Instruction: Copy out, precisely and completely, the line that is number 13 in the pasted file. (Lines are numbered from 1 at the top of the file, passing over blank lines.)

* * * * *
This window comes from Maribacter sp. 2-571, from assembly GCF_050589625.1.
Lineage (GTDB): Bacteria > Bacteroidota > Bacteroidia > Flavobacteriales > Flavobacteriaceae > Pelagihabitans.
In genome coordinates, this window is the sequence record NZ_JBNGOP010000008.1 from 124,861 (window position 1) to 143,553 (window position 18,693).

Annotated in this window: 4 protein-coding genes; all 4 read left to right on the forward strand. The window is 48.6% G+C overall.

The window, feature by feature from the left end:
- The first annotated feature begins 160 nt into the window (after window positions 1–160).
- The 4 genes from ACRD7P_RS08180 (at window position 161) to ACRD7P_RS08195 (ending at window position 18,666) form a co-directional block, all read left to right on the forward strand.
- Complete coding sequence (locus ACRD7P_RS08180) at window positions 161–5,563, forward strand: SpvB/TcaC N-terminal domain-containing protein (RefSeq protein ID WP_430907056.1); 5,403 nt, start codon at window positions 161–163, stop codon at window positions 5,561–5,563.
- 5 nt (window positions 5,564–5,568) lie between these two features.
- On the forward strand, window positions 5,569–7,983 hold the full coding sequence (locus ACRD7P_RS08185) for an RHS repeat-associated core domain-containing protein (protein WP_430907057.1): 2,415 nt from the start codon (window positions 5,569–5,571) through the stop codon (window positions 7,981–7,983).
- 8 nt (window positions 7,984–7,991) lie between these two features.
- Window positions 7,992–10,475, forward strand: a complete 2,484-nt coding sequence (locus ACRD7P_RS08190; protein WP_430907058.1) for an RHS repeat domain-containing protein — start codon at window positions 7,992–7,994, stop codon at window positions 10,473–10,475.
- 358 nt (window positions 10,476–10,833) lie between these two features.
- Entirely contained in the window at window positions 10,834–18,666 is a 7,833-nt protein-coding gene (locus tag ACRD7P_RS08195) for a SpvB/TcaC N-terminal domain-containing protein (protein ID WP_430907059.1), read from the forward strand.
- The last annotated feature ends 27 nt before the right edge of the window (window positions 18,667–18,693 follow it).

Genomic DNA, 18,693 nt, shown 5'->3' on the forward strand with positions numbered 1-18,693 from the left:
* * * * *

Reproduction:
- 358 nt (window positions 10,476–10,833) lie between these two features.